September 2007


And once again, more winter residents than migrants, although there were a relatively large number of American Redstarts and I got a very nice look at a fully winterized Scarlet Tanager.

The noteworthy bird of the day was definitely the Brown Creeper… Creepers, actually, since there were two of them chasing each other around the trunk of a tree. Evidence of breeding success? At any rate, this puts the former nemesis bird on my NYS list, bringing it to a nice round 200.

Blue Jay Cyanocitta cristata
Rock Dove Columba livia
American Robin Turdus migratorius
Black-capped Chickadee Poecile atricapillus
White-breasted Nuthatch Sitta carolinensis
Double-crested Cormorant Phalacrocorx auritus
American Crow Corvus brachyrhynchos
European Starling Sturnus vulgaris
Brown Creeper Certhia americana
American Redstart Setophaga ruticilla
Mallard Anas platyrhynchos
Common Grackle Quiscalus quiscula
House Sparrow Passer domesticus
Gray Catbird Dumetella carolinensis
Downy Woodpecker Picoides pubescens
Scarlet Tanager Piranga olivacea
Mourning Dove Zenaida macroura
Northern Flicker Colaptes auratus
Northern Mockingbird Mimus polyglottus
Gadwall Anas strepera

My most annoying misses were Red-breasted Nuthatch and Solitary Sandpiper, both of which have been reported in the park this week and both of which I need for my year list.

So, hoping that the cold front would carry some groovy migrants, I got up bright and early this morning and headed for Central Park.

Apparently there was some hardcore migrant action at the north end of Central Park today, including a Clay-colored Sparrow. But me, I went to the Ramble. Oh well. The Bay-breasted Warbler was a year bird, anyway.

American Robin Turdus migratorious
European Starling Sturnus vulgaris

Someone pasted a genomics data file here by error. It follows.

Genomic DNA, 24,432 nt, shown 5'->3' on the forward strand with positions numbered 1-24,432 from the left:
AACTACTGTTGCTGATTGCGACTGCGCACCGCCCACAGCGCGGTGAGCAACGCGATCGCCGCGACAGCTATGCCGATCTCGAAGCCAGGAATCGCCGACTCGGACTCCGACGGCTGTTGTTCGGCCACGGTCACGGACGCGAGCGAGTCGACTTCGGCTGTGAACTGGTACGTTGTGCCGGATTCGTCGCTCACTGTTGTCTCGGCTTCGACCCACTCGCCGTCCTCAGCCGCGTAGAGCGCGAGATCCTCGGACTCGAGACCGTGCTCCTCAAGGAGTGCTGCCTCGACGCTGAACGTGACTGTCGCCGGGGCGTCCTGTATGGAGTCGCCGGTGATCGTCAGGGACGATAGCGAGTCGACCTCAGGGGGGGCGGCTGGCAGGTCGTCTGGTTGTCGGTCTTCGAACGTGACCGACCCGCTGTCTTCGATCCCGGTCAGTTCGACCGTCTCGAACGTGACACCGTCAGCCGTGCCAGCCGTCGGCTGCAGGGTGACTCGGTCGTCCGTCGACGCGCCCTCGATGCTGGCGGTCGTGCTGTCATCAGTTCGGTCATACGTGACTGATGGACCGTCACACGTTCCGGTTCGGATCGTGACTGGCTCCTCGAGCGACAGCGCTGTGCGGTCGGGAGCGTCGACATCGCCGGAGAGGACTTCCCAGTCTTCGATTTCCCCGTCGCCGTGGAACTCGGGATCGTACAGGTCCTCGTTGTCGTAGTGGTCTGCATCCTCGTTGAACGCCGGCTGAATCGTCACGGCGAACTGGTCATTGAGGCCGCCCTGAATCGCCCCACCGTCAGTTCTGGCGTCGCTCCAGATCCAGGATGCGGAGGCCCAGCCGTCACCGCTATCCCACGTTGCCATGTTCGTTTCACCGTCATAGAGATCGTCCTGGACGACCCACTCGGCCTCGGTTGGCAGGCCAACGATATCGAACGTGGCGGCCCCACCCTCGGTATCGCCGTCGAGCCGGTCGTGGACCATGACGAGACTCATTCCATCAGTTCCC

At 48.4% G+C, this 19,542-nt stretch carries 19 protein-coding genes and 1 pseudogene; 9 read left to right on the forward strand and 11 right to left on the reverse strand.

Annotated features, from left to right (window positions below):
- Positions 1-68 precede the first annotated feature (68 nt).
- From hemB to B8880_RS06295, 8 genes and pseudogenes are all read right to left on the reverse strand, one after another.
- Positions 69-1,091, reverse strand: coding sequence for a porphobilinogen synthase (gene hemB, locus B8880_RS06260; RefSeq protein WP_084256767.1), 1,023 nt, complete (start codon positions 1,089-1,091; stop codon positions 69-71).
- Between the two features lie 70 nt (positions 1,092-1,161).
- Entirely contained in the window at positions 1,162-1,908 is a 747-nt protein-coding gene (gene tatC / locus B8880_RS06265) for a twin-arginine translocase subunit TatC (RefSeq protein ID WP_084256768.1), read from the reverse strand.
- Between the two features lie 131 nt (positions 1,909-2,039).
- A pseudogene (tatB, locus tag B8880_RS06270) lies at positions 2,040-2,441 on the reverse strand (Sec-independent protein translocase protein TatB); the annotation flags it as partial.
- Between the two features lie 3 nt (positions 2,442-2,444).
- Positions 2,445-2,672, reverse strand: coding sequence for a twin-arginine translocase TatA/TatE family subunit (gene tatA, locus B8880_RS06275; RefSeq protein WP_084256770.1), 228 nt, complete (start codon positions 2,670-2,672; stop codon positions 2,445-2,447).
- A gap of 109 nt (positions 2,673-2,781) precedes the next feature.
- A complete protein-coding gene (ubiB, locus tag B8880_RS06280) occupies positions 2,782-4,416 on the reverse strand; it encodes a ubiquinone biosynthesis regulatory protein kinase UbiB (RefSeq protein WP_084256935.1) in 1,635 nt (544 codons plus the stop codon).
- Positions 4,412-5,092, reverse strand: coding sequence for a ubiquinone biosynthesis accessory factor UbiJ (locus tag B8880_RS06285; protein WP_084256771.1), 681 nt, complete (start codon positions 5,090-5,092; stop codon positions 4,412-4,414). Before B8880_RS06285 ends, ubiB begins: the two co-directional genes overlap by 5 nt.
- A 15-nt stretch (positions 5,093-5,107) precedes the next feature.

Common Grackle Quicalus quiscula
House Sparrow Passer domesticus
Blue Jay Cyanocitta cristata
Northern Cardinal Cardinalis cardinalis
Grey Catbird Dumetella carolinensis
Canada Goose Branta canadensis
Mallard Anas platyrhynchos
Mourning Dove Zenaida macroura
Black-capped Chickadee Poecile atricapillus
Wood Thrush Hylocichla mustelina
Northern Flicker Colaptes auratus
White-throated Sparrow Zonotrichia albicola
Bay-breasted Warbler Dendroica castanea
Red-bellied Woodpecker Melanerpes carolinus
Downy Woodpecker Picoides pubescens

The Downy Woodpecker was pecking on a locust seedpod. It was kind of amusing to see a bird as long as my hand picking at a seedpod that evolved to be eaten by mammoths.

I got up a little late this morning, and then the trains really screwed me over; as a result, I only had about 45 minutes to bird in Central Park. Given that, I had a pretty good trip:

European Starling Sturnus vulgaris
House Sparrow Passer domesticus
American Robin Turdus migratorious
Mallard Anas platyrhynchos
Northern Flicker Colaptes auratus
Rock Dove Columba livia
Northern Cardinal Cardinalis cardinalis
Swainson’s Thrush Catharus ustulatus
Baltimore Oriole Icterus galbula
Mourning Dove Zenaida macroura
Common Grackle Quicalus quiscula
Downy Woodpecker Picoides pubescens
Blue Jay Cyanocitta cristata
Carolina Wren Thryothorus ludovicianus *LL

The Carolina Wren was especially nice; I had already turned back and left the Ramble, reluctantly conceding that my need to get to work was more critical than my need to chase the Red-breasted Nuthatch or the Blue-gray Gnatcatchers that were reported recently, and as I walked through the flower gardens near the marionette theater it gave me two good, long looks and totally revised my opinion of the day.

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